Ensuring that the output level of your head unit and processors is adjusted in perfect unison with your amplifiers is critical to achieving the best possible performance from your system in terms of signal to noise and system reliability.

To set system pre-amp levels, you will need a CD with known-level test tones that coincide with the frequency ranges your amplifiers will be operating in (in an actively filtered system). We offer the Ultimate SQ Setup CD (USQCD) for just such a task. The CD is available through our Products page, or thought www.genuinecanadianaudio.com. More dealers will be coming online in the next few months.

Setting your gains correctly is a multi-step process, and to do so accurately, will require some equipment. If cost is no object or you own a stereo shop and do this repeated on each vehicle (you do set your customers gains for them, right?) then you need to purchase a high-quality oscilloscope from a company like Tektronix or Kenwood. If you are after something more portable, Fluke has some excellent hand-held units.

If you are on a tighter budget, then you might want to consider a PC-based scope like the ones available from Velleman USA (www.vellemanusa.com). They have some nice units.

If that is still taxing your budget, then one of the Velleman handheld scopes will work fine, and is still a handy unit.

The CD you choose to use will need to contain test tones at different levels to allow you to compensate for CD's that aren't recorded at full volume. If you are competing in IASCA or USACi competition, then achieving a set SPL with your car will determine the settings on your gains. I would use the -3dB tone tracks on the USQCD Disc 2.

Where this becomes tricky is in balancing the effect on any equalization on the system. Remember that every boost of 3dB on an EQ requires double the voltage from the head unit, processor or amplifier. A gain of 6dB means four times the votlage and 18dB, well, if you need that you have a system design flaw.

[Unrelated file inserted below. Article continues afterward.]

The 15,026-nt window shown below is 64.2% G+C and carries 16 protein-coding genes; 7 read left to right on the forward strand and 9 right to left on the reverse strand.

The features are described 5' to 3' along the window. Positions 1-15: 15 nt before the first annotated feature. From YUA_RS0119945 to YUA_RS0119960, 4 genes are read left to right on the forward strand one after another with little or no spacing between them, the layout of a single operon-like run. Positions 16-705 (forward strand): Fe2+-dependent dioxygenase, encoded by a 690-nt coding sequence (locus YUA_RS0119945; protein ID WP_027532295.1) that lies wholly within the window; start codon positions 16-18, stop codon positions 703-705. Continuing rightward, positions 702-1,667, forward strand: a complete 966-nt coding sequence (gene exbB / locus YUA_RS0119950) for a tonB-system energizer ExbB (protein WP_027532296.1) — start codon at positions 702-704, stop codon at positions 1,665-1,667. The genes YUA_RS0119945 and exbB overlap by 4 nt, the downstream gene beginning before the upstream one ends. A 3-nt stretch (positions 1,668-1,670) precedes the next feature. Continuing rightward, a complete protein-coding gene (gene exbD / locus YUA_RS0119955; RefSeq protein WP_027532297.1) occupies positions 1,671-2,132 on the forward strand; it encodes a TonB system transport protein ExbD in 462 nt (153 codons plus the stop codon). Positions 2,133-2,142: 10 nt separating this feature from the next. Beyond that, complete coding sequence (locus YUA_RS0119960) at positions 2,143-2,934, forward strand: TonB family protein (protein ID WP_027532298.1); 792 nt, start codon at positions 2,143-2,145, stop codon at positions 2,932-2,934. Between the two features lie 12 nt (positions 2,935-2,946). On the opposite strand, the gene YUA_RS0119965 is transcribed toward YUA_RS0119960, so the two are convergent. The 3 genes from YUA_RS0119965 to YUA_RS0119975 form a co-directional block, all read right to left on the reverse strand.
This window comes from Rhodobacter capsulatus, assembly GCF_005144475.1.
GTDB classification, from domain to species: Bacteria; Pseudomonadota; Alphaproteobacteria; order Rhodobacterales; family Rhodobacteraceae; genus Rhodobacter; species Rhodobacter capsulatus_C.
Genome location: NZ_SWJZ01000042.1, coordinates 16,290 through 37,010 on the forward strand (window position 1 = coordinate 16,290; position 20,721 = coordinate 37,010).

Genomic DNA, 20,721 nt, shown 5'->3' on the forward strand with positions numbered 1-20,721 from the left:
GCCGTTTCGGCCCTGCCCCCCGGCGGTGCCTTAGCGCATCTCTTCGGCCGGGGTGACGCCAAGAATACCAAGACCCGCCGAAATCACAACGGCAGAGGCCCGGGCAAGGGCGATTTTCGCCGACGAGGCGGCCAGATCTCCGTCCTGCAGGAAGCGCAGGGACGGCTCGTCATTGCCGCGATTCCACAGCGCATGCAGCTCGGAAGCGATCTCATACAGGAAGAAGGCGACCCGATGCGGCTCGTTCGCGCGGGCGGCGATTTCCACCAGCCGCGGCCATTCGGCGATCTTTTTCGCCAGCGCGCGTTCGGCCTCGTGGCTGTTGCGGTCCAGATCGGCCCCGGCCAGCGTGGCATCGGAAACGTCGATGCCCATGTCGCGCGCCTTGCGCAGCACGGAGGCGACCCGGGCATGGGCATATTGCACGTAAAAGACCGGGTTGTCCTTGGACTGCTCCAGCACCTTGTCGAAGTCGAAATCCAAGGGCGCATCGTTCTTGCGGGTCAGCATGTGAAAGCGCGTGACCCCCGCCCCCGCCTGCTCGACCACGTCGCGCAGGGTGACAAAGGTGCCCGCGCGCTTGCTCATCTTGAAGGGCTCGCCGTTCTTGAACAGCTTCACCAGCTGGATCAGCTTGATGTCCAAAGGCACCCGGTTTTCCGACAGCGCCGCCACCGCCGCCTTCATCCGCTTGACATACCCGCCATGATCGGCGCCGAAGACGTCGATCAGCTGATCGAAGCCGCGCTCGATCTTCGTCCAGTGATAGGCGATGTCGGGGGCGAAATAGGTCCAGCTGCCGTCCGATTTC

Turn down all the levels on all the units in your system. If you have an EQ, this should be left equalized to achieve the best overall sound, and if possible, a good sounding curve. Now start by turning your head unit volume up to about 3/4 of full, and listen to the sound. If you can't hear anything, sneak the levels up on everything else a wee bit. Now, turn the head unit up to full. Watch the scope for any clipping or distortion in the output waveform. If you don't see anything, you bought a good head unit and can proceed.

If you do find distortion, go to a track on the CD that eliminates it, or just turn down the volume a notch or two. Once done, go on to the next piece of equipment in the chain. Do this to every piece of equipment in the signal chain and for all frequency ranges. Be sure you use the same relative level on the CD for all the settings (0dB, -1.5dB or -3dB for example) for all frequencies tested.

Once the processors are done being tested, move to the amplifiers. Decide which amp you think will clip first (likely based on your EQ settings) and set it first. You can set it for just the slightest amount of clipping. Set the gains on the other amplifiers in the system to achieve a perfect balance between the frequency ranges.

You will likely need to make one or two tries at doing this the first time, but the results will be impressive in terms of signal to noise ratio, and the lack of speaker failures.

If you make changes to your EQ settings, you will need to redo the gain settings for the equipment down the signal change.

As a final test, use the USQCD Disc 1 and pick whatever frequency is boosted the highest on the EQ. Use the corresponding test tone to ensure you don't have any clipping in the signal path.

Enjoy your system!